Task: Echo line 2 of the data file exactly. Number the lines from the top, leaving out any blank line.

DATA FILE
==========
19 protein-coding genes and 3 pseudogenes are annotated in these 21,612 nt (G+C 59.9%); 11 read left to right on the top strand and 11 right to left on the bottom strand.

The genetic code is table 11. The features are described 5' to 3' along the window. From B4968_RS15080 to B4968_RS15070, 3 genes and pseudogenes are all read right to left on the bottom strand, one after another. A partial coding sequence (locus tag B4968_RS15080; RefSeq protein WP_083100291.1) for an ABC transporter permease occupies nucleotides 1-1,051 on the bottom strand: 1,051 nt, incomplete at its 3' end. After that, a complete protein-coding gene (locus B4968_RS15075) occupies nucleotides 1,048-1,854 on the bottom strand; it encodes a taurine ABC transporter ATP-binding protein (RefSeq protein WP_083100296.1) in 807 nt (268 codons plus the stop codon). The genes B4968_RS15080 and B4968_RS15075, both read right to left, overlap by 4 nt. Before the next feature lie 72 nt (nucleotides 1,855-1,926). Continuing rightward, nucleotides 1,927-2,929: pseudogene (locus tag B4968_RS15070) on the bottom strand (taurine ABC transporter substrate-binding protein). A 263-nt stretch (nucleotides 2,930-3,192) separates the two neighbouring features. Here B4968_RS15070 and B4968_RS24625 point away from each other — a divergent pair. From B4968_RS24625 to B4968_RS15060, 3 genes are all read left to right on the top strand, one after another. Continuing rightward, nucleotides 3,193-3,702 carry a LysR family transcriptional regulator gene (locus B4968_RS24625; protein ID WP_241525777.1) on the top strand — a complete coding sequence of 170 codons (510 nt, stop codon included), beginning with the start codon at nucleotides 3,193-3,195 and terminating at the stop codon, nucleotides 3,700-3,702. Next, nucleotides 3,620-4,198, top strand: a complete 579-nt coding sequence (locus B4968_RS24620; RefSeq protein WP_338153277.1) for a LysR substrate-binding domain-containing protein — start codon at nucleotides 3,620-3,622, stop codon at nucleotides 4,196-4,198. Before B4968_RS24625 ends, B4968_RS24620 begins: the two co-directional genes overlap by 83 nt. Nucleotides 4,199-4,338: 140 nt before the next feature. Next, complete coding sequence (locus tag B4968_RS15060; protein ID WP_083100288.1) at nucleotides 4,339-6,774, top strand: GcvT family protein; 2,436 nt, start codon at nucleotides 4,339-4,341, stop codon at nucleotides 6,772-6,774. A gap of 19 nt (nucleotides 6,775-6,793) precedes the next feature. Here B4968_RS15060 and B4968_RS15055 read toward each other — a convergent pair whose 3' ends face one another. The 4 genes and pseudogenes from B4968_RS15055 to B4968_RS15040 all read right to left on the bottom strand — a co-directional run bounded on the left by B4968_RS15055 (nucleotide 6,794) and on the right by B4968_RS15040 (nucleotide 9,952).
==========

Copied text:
The genetic code is table 11. The features are described 5' to 3' along the window. From B4968_RS15080 to B4968_RS15070, 3 genes and pseudogenes are all read right to left on the bottom strand, one after another. A partial coding sequence (locus tag B4968_RS15080; RefSeq protein WP_083100291.1) for an ABC transporter permease occupies nucleotides 1-1,051 on the bottom strand: 1,051 nt, incomplete at its 3' end. After that, a complete protein-coding gene (locus B4968_RS15075) occupies nucleotides 1,048-1,854 on the bottom strand; it encodes a taurine ABC transporter ATP-binding protein (RefSeq protein WP_083100296.1) in 807 nt (268 codons plus the stop codon). The genes B4968_RS15080 and B4968_RS15075, both read right to left, overlap by 4 nt. Before the next feature lie 72 nt (nucleotides 1,855-1,926). Continuing rightward, nucleotides 1,927-2,929: pseudogene (locus tag B4968_RS15070) on the bottom strand (taurine ABC transporter substrate-binding protein). A 263-nt stretch (nucleotides 2,930-3,192) separates the two neighbouring features. Here B4968_RS15070 and B4968_RS24625 point away from each other — a divergent pair. From B4968_RS24625 to B4968_RS15060, 3 genes are all read left to right on the top strand, one after another. Continuing rightward, nucleotides 3,193-3,702 carry a LysR family transcriptional regulator gene (locus B4968_RS24625; protein ID WP_241525777.1) on the top strand — a complete coding sequence of 170 codons (510 nt, stop codon included), beginning with the start codon at nucleotides 3,193-3,195 and terminating at the stop codon, nucleotides 3,700-3,702. Next, nucleotides 3,620-4,198, top strand: a complete 579-nt coding sequence (locus B4968_RS24620; RefSeq protein WP_338153277.1) for a LysR substrate-binding domain-containing protein — start codon at nucleotides 3,620-3,622, stop codon at nucleotides 4,196-4,198. Before B4968_RS24625 ends, B4968_RS24620 begins: the two co-directional genes overlap by 83 nt. Nucleotides 4,199-4,338: 140 nt before the next feature. Next, complete coding sequence (locus tag B4968_RS15060; protein ID WP_083100288.1) at nucleotides 4,339-6,774, top strand: GcvT family protein; 2,436 nt, start codon at nucleotides 4,339-4,341, stop codon at nucleotides 6,772-6,774. A gap of 19 nt (nucleotides 6,775-6,793) precedes the next feature. Here B4968_RS15060 and B4968_RS15055 read toward each other — a convergent pair whose 3' ends face one another. The 4 genes and pseudogenes from B4968_RS15055 to B4968_RS15040 all read right to left on the bottom strand — a co-directional run bounded on the left by B4968_RS15055 (nucleotide 6,794) and on the right by B4968_RS15040 (nucleotide 9,952).